The reality we are dealing with includes not only what we each identify as what should be, but also what everyone else identifies as what should be, and what can be accomplished within the context of that distribution of values, beliefs, and opinions, including to what extent they can be moved and changed.

It’s also critical to remember that, in a complex and subtle world, designing the best policies and making the best decisions on pending legislation is an information intensive activity, necessitating not only a sophisticated understanding of the complex systems involved (the articulation of human social institutional, technological, and natural systems), but also of the details of what is happening on the ground. A great piece of legislation, for instance, often becomes a Trojan Horse for a horrible rider, and a smart legislator has to weigh the benefits of the great bill against the costs of the horrible rider. A lot of the armchair quarterbacking that goes on is oblivious to this  dimension of the challenge, and many such dimensions exist.

We accomplish the most, and progress the most robustly, when we gravitate toward a pragmatic realism, cultivating a calm belief that it is possible for human beings to govern themselves wisely, in service to human welfare, and keeping all involved (including the electorate) focused on how best to do so. We accomplish the least (and do the most to undermine any and all positive efforts that are being made) when we gravitate to conflicting poles, insisting that our own faction’s vision is the only acceptable one, and that nothing else will do. It fails both on pragmatic grounds (it paralyzes our ability to progress) and on realism grounds (there is more genius in the humility of the many than in the hubris of the few).

There are political goals more fundamental than advancing the policies of the moment. Those goals require cultivating, each in ourselves and all of us together, certain qualities that improve our collective ability to design and implement the best policies in any moment.

One such quality, as I’ve already suggested, is humility. We serve a truly progressive agenda best when we each strive to recognize that what we individually believe to be true may or may not be, that our own certainties may be mistaken, that our own conclusions may be incorrect. This breeds two positive behaviors: 1) It motivates us each to keep learning, to keep examining, to keep absorbing information and recognizing that we never know or understand enough; and 2) it improves our ability to work in productive concert with those who have sincere and legitimate disagreements with us. The second is most useful when the ultimate ends are less disputed than the means for achieving them, as is often (though not always) the case.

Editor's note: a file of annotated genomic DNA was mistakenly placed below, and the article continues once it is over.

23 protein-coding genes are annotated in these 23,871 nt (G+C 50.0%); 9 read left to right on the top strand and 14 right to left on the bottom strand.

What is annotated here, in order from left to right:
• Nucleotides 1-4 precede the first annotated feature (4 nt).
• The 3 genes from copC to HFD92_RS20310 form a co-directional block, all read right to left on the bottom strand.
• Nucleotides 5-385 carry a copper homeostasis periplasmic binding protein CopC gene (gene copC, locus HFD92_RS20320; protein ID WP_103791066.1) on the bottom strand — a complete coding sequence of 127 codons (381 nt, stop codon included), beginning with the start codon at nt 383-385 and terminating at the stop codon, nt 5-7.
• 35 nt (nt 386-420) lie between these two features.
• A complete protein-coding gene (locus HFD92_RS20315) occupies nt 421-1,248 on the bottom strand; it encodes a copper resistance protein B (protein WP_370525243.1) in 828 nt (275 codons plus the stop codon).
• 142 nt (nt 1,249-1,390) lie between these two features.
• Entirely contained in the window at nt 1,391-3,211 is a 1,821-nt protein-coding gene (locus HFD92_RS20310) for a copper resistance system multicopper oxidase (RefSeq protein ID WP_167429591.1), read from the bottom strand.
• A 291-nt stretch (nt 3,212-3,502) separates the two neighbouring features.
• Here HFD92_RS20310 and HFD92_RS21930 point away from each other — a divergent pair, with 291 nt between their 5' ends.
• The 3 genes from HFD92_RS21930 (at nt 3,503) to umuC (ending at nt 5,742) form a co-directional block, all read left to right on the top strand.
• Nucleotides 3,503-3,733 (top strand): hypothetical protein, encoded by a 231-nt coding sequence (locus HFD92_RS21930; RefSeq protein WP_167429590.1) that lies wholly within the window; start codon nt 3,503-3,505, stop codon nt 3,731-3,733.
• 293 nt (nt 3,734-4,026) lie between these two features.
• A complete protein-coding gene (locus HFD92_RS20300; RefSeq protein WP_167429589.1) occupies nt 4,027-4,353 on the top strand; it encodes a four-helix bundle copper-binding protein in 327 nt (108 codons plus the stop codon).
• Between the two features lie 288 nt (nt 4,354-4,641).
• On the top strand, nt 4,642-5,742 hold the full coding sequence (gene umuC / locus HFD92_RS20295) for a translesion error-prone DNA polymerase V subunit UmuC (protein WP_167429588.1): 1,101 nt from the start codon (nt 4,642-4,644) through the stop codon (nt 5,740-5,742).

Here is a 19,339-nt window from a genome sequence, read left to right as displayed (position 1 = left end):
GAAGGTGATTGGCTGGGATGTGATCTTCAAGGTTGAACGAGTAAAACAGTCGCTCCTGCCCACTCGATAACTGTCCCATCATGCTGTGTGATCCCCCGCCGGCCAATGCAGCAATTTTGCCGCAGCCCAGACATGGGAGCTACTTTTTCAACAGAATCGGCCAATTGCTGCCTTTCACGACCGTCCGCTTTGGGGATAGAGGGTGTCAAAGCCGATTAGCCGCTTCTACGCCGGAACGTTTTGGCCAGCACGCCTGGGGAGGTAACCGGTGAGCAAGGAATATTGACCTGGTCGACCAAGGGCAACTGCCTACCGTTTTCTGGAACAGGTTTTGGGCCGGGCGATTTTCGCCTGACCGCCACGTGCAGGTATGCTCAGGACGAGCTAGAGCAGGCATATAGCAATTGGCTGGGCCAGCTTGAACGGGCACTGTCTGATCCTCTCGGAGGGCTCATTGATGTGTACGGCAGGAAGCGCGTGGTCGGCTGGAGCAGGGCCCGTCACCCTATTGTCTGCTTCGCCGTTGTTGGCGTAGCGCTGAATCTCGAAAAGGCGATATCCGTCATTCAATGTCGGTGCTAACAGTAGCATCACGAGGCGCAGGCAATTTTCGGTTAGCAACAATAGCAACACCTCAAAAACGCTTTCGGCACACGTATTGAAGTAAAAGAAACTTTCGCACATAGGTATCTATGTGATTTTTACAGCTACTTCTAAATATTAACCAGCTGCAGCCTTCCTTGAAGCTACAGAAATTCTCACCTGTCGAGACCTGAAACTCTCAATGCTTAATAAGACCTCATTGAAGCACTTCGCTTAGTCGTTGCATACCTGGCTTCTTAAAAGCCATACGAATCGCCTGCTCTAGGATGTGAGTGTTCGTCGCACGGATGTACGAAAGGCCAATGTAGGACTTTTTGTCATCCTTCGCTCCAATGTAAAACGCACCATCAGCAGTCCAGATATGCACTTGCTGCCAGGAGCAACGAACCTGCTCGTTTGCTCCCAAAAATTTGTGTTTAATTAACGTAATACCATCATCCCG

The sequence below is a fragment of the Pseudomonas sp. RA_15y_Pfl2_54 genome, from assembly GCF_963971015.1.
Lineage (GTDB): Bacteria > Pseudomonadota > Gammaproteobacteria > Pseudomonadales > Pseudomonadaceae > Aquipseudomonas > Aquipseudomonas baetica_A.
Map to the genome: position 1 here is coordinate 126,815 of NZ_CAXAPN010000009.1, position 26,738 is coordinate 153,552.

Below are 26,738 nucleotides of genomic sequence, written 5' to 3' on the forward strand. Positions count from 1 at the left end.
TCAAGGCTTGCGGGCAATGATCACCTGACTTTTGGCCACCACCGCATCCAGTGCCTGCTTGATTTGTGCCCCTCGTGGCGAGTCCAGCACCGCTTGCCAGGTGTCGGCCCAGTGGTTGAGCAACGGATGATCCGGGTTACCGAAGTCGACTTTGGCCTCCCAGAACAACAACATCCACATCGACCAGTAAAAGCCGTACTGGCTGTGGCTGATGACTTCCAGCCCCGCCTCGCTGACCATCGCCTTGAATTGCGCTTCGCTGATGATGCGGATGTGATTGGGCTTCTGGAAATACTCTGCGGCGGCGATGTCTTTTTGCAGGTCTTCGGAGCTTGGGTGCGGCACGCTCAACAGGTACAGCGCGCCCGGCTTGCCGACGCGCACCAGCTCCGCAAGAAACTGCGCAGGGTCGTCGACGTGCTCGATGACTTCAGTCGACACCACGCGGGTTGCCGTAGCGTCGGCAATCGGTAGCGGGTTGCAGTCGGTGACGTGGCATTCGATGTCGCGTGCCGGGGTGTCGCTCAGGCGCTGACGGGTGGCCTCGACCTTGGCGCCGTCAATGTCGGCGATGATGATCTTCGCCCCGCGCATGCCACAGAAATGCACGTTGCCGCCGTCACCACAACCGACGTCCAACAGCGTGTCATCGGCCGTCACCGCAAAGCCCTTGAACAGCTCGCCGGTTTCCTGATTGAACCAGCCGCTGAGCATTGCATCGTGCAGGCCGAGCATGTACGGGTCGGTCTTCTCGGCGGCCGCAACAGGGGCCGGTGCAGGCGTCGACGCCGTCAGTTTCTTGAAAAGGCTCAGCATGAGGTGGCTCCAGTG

Aligning the ultimate ends is best served by striving to be people of goodwill, driven by empathy more than by mutual indifference. Not everyone is willing to agree that that is a laudable goal, but most are. Some will argue that it is a laudable goal, but not the proper purview of government, which is fine, because it provides a foundation of agreement about the ends within which to debate what the most effective means are, a foundation that works as long as we cultivate the other necessary qualities as well (humility and reason).

As I just said, the third quality is striving to be reasonable. Many believe that they are doing so, but few are. An important first step is to recognize how our minds really work, by thinking in frames and narratives which may or may not serve the cause of reason in any given instance. Being aware of this helps us to coopt the reality in service to the ideal, of guiding our frames and narratives in service to reason.

These three qualities (striving to be humble, striving to be empathetic, and striving to be reasonable), together, comprise a deeper political goal, that of creating the most robust and fertile cognitive and cultural context for social and political progress.

I think we serve ourselves best by prioritizing our commitment to this “deep structural political goal” above all of the other more ephemeral and superficial (though often critically important) goals which depend upon it. Doing so serves our long-term ability both to advance those immediate political goals most effectively, and to ensure that they are the right goals to advance before doing so.

Buy my e-book A Conspiracy of Wizards